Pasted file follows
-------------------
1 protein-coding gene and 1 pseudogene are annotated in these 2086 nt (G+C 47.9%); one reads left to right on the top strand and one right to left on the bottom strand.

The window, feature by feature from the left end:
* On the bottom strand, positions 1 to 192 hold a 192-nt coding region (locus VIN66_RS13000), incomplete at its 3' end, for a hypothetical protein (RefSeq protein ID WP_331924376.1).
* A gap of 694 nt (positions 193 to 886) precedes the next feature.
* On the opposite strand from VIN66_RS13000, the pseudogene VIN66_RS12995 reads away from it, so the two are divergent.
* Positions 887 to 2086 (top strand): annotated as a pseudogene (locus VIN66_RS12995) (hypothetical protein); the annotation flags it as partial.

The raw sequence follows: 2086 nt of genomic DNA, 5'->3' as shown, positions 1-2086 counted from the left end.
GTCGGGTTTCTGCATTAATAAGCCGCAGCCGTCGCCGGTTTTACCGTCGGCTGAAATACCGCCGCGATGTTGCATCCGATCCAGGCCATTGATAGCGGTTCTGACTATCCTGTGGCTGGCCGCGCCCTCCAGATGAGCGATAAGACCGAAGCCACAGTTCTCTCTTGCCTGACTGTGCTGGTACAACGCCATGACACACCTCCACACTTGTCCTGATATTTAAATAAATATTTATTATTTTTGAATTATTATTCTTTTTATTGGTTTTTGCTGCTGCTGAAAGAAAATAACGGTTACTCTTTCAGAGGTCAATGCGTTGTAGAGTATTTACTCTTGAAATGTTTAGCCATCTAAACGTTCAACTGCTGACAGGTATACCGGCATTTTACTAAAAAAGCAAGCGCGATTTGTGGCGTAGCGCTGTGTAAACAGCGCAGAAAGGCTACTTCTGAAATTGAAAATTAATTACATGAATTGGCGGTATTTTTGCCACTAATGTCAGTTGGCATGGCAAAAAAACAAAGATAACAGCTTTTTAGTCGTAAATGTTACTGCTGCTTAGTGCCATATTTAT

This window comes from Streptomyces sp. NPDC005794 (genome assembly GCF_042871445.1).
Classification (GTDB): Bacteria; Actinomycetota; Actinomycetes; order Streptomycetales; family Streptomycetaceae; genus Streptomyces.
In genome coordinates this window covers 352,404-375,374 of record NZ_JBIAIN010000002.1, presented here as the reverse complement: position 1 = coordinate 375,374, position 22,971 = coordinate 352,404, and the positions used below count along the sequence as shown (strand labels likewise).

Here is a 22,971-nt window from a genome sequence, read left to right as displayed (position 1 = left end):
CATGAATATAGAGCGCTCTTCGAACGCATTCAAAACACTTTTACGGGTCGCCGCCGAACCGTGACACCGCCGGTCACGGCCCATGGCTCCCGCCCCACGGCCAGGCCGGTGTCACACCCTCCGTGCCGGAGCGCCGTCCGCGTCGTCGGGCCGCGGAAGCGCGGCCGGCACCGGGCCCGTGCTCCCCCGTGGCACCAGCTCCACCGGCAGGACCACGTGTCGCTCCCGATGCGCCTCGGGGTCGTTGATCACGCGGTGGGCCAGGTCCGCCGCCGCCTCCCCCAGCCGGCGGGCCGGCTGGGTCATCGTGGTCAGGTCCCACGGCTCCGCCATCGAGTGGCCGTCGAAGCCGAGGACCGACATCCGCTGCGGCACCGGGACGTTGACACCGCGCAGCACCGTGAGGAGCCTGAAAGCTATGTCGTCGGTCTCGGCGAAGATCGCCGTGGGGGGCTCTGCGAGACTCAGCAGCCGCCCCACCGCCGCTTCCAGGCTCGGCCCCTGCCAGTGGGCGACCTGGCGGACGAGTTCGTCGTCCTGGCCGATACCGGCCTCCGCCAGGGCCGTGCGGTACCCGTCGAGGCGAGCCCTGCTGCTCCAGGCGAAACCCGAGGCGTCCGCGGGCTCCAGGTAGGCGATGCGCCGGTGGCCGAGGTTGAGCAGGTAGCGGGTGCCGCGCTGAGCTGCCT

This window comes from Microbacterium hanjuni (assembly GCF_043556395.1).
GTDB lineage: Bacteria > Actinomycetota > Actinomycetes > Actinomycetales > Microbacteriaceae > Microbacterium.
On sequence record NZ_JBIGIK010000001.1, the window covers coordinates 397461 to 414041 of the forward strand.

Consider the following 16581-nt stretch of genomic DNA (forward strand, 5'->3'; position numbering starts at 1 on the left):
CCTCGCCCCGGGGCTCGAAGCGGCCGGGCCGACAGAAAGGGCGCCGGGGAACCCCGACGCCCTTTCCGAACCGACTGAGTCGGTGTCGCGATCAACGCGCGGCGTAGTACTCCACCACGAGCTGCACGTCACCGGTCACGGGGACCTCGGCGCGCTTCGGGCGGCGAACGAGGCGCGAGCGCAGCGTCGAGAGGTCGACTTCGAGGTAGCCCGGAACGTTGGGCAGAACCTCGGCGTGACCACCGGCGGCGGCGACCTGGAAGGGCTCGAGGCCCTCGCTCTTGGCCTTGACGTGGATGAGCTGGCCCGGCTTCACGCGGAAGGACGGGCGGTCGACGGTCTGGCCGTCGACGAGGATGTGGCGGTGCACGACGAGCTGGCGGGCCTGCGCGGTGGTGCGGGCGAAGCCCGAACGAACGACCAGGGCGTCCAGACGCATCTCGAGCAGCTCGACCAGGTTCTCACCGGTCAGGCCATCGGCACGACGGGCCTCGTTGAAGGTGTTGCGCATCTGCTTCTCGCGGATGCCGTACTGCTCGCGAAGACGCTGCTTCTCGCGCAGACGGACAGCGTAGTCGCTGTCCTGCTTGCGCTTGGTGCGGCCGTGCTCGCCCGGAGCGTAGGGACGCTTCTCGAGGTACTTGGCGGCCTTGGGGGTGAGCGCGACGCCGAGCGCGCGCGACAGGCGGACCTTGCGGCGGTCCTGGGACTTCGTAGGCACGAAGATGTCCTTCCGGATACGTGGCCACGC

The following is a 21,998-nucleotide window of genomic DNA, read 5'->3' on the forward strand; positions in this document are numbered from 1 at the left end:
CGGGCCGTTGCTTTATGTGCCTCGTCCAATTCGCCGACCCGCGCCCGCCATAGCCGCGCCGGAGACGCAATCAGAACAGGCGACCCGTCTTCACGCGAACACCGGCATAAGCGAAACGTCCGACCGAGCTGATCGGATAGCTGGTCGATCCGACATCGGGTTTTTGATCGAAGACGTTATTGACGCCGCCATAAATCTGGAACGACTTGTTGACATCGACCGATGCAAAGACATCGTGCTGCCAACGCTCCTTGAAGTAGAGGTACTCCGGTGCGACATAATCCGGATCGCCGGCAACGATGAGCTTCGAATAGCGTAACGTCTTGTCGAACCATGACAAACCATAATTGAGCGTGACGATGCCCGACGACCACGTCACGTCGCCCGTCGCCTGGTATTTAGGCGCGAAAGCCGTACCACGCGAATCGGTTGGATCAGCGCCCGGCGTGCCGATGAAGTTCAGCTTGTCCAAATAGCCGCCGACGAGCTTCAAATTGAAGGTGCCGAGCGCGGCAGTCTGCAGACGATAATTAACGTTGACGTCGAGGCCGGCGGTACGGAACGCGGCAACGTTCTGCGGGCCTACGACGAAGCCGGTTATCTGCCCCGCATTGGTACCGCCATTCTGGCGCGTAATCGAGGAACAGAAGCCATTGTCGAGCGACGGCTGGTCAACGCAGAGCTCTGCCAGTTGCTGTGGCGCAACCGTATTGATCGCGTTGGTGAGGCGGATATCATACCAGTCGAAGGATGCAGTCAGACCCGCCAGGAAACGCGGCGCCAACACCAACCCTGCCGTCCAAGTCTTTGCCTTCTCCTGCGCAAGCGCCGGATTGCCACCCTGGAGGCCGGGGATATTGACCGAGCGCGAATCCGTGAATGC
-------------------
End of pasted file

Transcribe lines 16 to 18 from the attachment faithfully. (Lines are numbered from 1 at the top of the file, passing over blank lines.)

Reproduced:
On sequence record NZ_JBIGIK010000001.1, the window covers coordinates 397461 to 414041 of the forward strand.

Consider the following 16581-nt stretch of genomic DNA (forward strand, 5'->3'; position numbering starts at 1 on the left):
CCTCGCCCCGGGGCTCGAAGCGGCCGGGCCGACAGAAAGGGCGCCGGGGAACCCCGACGCCCTTTCCGAACCGACTGAGTCGGTGTCGCGATCAACGCGCGGCGTAGTACTCCACCACGAGCTGCACGTCACCGGTCACGGGGACCTCGGCGCGCTTCGGGCGGCGAACGAGGCGCGAGCGCAGCGTCGAGAGGTCGACTTCGAGGTAGCCCGGAACGTTGGGCAGAACCTCGGCGTGACCACCGGCGGCGGCGACCTGGAAGGGCTCGAGGCCCTCGCTCTTGGCCTTGACGTGGATGAGCTGGCCCGGCTTCACGCGGAAGGACGGGCGGTCGACGGTCTGGCCGTCGACGAGGATGTGGCGGTGCACGACGAGCTGGCGGGCCTGCGCGGTGGTGCGGGCGAAGCCCGAACGAACGACCAGGGCGTCCAGACGCATCTCGAGCAGCTCGACCAGGTTCTCACCGGTCAGGCCATCGGCACGACGGGCCTCGTTGAAGGTGTTGCGCATCTGCTTCTCGCGGATGCCGTACTGCTCGCGAAGACGCTGCTTCTCGCGCAGACGGACAGCGTAGTCGCTGTCCTGCTTGCGCTTGGTGCGGCCGTGCTCGCCCGGAGCGTAGGGACGCTTCTCGAGGTACTTGGCGGCCTTGGGGGTGAGCGCGACGCCGAGCGCGCGCGACAGGCGGACCTTGCGGCGGTCCTGGGACTTCGTAGGCACGAAGATGTCCTTCCGGATACGTGGCCACGC